Hillary Clinton's Arkansas law license has been reinstated after 17 years of suspension.
A recent routine notice of reinstatements and suspensions by the Arkansas Continuing Legal Education Board said Clinton was one of several lawyers reinstated by the board at a meeting March 4 after payment of a reinstatement fee. Another familiar name on the list was that of Rodney Slater, Transportation secretary during the Clinton administration. He was reinstated March 5.
Clinton's license was suspended in March 2002 for failure to complete continuing education requirements. Having been admitted to the bar more than 40 years ago (she was admitted to the Arkansas bar in October 1973) and also being older than 70, she's no longer required under Arkansas rules to meet CLE requirements.
Clinton was a partner in the Rose Law Firm when Bill Clinton ran for president. She's stayed busy since, but not as a practicing lawyer. Her last appearance of record in an Arkansas court was in May 1992, a civil case before the Arkansas Court of Appeals.
Bill Clinton's law license was suspended for five years in 2001 as an agreed settlement of disciplinary action over his misleading testimony about Monica Lewinsky in depositions taken in a lawsuit against him by Paula Jones. He has not sought reinstatement.
Julia Gillard's name was removed from Victoria's roll of legal practitioners in 1996 - she's not been reinstated! Here's part of our story from March 2016.
Gillard last practiced law in August 1995 when she gave legal advice to Bruce Wilson to help cover up his frauds in Melbourne. On 11 September 1995 Peter Gordon and Geoff Shaw of Slater and Gordon made a tape recorded Record of Interview with Gillard and she went on leave straight afterwards, never to return.
The firms partnership meeting minutes record the approval of Slater and Gordon paying for Gillard's legal expenses after the departure interview. There are also records of the firm's meetings with lawyers for the professional indemnity insurer at that time on AWU and Kerr Street property purchase issues. Elements of Gillard's improper actions in furthering Wilson and Blewitt's frauds constitute notifiable events under the standard indemnity insurance coverage. There would have been consequences for the malfeasance probably including undertakings to the insurer.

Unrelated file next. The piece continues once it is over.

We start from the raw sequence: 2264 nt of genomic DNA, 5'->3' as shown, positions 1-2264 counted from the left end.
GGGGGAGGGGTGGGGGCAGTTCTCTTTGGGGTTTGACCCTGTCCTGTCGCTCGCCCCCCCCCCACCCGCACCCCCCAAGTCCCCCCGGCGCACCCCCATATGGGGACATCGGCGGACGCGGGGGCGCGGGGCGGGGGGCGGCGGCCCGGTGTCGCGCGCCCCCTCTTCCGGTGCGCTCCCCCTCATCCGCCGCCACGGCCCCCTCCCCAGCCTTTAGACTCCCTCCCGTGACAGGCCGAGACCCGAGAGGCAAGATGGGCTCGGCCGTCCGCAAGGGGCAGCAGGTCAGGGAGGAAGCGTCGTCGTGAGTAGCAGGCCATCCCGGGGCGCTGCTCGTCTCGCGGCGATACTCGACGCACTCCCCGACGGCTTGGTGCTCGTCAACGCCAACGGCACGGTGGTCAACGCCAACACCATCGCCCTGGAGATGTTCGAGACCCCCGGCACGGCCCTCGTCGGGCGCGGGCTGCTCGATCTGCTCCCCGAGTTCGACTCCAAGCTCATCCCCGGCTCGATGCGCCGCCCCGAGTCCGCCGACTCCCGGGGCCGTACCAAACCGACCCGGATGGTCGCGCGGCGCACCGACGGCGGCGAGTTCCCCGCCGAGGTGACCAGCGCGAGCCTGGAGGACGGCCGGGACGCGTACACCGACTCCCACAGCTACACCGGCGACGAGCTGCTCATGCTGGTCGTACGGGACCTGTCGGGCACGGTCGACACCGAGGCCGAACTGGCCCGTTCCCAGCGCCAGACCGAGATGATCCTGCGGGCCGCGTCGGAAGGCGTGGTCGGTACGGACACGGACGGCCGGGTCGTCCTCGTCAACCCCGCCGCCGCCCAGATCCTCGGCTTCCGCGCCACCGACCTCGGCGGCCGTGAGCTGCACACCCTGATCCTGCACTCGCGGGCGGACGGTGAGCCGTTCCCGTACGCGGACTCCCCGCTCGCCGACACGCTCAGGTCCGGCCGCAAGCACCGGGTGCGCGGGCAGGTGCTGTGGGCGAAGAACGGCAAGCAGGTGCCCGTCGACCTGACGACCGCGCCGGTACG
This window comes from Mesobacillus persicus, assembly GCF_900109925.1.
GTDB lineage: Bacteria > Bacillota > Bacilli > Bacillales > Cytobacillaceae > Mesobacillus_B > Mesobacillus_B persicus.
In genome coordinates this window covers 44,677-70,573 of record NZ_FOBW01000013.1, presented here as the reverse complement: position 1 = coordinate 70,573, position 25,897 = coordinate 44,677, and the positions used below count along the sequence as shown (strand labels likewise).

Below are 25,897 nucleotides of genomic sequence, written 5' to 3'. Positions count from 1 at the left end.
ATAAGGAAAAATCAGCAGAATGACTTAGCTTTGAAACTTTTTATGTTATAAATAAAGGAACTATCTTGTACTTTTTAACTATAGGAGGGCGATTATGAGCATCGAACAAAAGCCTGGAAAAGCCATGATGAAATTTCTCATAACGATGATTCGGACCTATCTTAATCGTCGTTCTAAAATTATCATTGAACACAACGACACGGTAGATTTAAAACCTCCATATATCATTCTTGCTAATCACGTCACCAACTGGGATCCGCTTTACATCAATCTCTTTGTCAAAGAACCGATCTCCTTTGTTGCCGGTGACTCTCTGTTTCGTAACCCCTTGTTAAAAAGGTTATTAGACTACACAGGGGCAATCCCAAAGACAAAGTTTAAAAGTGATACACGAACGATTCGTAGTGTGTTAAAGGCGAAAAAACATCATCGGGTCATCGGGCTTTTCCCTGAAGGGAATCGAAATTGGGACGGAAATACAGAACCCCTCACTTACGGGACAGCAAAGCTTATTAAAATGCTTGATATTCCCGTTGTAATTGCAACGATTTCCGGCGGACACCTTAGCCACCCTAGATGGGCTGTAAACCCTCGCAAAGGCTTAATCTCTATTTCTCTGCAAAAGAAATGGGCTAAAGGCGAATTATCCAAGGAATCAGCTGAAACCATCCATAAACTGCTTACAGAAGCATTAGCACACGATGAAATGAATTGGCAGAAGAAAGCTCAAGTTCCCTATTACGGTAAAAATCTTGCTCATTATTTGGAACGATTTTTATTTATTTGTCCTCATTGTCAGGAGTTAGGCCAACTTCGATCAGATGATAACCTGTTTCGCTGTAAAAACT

She had no job to go to and didn't secure paid work until May the next year when she was made Chief of Staff to Opposition leader John Brumby.
Reader A writes:
The attached file contains extracts from the 1996 and 1997 editions of the Australian Legal Directory.
In the 1996 directory, there is an entry for Julia Eileen Gillard in the list of legal practitioners and her name also appears in the entry for Slater & Gordon in the list of firms.
There is no entry for Julia Eileen Gillard in the 1997 directory.
Entries for the 1996 directory were corrected to 15 November 1995 and the directory was published on 1 February 1996.
Entries for the 1997 directory were corrected to 15 November 1996 and the directory was published on 1 February 1997.
Records f0r 1996 show Gillard's registration as a legal practitioner and Slaters partner
By November 1996 Gillard's name had been removed from the register
It seems unlikely that someone with a reputation to protect and uncertain job prospects would fail to renew their legal practice certificate voluntarily.
Last night I sent this note to an experienced lawyer who, like Gillard, moved from the active practice of the law to a management career:
Mate what are the practical real world reasons someone would not renew their certificate?